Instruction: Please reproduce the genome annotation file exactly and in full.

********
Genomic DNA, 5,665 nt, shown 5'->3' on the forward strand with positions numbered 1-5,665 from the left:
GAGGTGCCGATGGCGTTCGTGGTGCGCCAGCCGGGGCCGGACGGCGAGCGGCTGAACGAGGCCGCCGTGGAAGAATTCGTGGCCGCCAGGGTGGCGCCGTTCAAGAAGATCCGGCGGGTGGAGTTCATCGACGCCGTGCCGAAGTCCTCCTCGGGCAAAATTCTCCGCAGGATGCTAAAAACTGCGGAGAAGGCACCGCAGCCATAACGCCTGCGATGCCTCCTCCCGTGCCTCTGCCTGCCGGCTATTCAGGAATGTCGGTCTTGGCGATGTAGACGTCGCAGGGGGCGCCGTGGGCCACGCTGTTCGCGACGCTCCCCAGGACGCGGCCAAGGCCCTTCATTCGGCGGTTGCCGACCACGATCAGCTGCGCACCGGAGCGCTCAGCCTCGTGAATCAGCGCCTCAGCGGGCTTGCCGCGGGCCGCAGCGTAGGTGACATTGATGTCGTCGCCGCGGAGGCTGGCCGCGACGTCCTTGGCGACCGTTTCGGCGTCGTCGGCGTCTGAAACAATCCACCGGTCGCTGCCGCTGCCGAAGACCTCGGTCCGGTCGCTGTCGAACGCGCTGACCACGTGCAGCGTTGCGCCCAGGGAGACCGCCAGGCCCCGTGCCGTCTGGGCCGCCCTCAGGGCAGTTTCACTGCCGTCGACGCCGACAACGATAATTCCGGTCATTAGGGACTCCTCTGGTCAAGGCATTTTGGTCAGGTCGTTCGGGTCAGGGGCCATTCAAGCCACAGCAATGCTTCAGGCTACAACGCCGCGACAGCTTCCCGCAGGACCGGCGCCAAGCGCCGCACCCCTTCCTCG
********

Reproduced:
Genomic DNA, 5,665 nt, shown 5'->3' on the forward strand with positions numbered 1-5,665 from the left:
GAGGTGCCGATGGCGTTCGTGGTGCGCCAGCCGGGGCCGGACGGCGAGCGGCTGAACGAGGCCGCCGTGGAAGAATTCGTGGCCGCCAGGGTGGCGCCGTTCAAGAAGATCCGGCGGGTGGAGTTCATCGACGCCGTGCCGAAGTCCTCCTCGGGCAAAATTCTCCGCAGGATGCTAAAAACTGCGGAGAAGGCACCGCAGCCATAACGCCTGCGATGCCTCCTCCCGTGCCTCTGCCTGCCGGCTATTCAGGAATGTCGGTCTTGGCGATGTAGACGTCGCAGGGGGCGCCGTGGGCCACGCTGTTCGCGACGCTCCCCAGGACGCGGCCAAGGCCCTTCATTCGGCGGTTGCCGACCACGATCAGCTGCGCACCGGAGCGCTCAGCCTCGTGAATCAGCGCCTCAGCGGGCTTGCCGCGGGCCGCAGCGTAGGTGACATTGATGTCGTCGCCGCGGAGGCTGGCCGCGACGTCCTTGGCGACCGTTTCGGCGTCGTCGGCGTCTGAAACAATCCACCGGTCGCTGCCGCTGCCGAAGACCTCGGTCCGGTCGCTGTCGAACGCGCTGACCACGTGCAGCGTTGCGCCCAGGGAGACCGCCAGGCCCCGTGCCGTCTGGGCCGCCCTCAGGGCAGTTTCACTGCCGTCGACGCCGACAACGATAATTCCGGTCATTAGGGACTCCTCTGGTCAAGGCATTTTGGTCAGGTCGTTCGGGTCAGGGGCCATTCAAGCCACAGCAATGCTTCAGGCTACAACGCCGCGACAGCTTCCCGCAGGACCGGCGCCAAGCGCCGCACCCCTTCCTCG